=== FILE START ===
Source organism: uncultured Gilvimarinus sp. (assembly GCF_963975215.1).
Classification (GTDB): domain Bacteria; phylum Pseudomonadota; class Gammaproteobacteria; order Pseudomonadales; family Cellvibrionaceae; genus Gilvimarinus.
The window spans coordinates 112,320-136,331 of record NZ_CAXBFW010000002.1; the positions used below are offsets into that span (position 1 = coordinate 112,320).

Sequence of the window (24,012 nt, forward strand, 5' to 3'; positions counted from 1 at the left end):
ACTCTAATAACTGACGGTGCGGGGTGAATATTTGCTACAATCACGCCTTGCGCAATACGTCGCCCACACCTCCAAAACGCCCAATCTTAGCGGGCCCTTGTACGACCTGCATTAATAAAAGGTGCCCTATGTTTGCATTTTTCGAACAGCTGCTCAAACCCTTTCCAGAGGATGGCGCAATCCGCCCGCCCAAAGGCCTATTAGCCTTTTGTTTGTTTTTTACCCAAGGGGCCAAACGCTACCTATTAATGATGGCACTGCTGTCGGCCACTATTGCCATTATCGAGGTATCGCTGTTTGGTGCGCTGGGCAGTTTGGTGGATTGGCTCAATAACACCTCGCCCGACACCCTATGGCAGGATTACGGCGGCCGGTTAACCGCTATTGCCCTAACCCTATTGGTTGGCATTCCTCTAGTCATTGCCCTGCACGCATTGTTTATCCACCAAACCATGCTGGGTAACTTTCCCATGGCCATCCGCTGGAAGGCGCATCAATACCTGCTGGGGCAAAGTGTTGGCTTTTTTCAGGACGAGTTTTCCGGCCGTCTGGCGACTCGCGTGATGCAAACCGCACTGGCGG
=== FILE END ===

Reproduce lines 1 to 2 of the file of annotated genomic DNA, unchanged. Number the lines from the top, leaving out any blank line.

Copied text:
Source organism: uncultured Gilvimarinus sp. (assembly GCF_963975215.1).
Classification (GTDB): domain Bacteria; phylum Pseudomonadota; class Gammaproteobacteria; order Pseudomonadales; family Cellvibrionaceae; genus Gilvimarinus.